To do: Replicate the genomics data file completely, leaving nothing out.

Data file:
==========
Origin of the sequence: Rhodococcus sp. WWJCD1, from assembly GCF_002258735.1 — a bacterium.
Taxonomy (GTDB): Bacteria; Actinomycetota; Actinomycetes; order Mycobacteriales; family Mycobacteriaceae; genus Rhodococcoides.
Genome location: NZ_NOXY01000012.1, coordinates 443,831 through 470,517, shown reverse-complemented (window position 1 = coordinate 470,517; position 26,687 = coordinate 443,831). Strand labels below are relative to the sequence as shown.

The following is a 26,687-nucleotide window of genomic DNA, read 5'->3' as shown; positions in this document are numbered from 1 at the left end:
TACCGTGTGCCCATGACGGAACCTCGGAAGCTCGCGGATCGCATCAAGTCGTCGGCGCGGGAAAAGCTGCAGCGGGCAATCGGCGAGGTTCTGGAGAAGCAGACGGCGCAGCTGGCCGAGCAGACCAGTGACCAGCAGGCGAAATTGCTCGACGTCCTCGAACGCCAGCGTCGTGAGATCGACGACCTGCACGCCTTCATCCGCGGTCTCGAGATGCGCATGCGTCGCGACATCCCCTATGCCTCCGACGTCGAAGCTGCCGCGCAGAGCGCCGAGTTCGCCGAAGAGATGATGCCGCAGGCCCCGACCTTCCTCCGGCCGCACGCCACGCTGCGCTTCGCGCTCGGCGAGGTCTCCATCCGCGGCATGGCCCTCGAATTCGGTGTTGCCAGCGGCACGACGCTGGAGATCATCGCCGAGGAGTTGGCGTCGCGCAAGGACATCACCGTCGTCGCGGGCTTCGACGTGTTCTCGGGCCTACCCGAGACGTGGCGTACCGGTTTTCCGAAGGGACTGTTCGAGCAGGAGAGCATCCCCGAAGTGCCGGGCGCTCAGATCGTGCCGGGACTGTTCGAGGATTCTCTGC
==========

Origin of the sequence: Rhodococcus sp. WWJCD1, from assembly GCF_002258735.1 — a bacterium.
Taxonomy (GTDB): Bacteria; Actinomycetota; Actinomycetes; order Mycobacteriales; family Mycobacteriaceae; genus Rhodococcoides.
Genome location: NZ_NOXY01000012.1, coordinates 443,831 through 470,517, shown reverse-complemented (window position 1 = coordinate 470,517; position 26,687 = coordinate 443,831). Strand labels below are relative to the sequence as shown.

The following is a 26,687-nucleotide window of genomic DNA, read 5'->3' as shown; positions in this document are numbered from 1 at the left end:
TACCGTGTGCCCATGACGGAACCTCGGAAGCTCGCGGATCGCATCAAGTCGTCGGCGCGGGAAAAGCTGCAGCGGGCAATCGGCGAGGTTCTGGAGAAGCAGACGGCGCAGCTGGCCGAGCAGACCAGTGACCAGCAGGCGAAATTGCTCGACGTCCTCGAACGCCAGCGTCGTGAGATCGACGACCTGCACGCCTTCATCCGCGGTCTCGAGATGCGCATGCGTCGCGACATCCCCTATGCCTCCGACGTCGAAGCTGCCGCGCAGAGCGCCGAGTTCGCCGAAGAGATGATGCCGCAGGCCCCGACCTTCCTCCGGCCGCACGCCACGCTGCGCTTCGCGCTCGGCGAGGTCTCCATCCGCGGCATGGCCCTCGAATTCGGTGTTGCCAGCGGCACGACGCTGGAGATCATCGCCGAGGAGTTGGCGTCGCGCAAGGACATCACCGTCGTCGCGGGCTTCGACGTGTTCTCGGGCCTACCCGAGACGTGGCGTACCGGTTTTCCGAAGGGACTGTTCGAGCAGGAGAGCATCCCCGAAGTGCCGGGCGCTCAGATCGTGCCGGGACTGTTCGAGGATTCTCTGC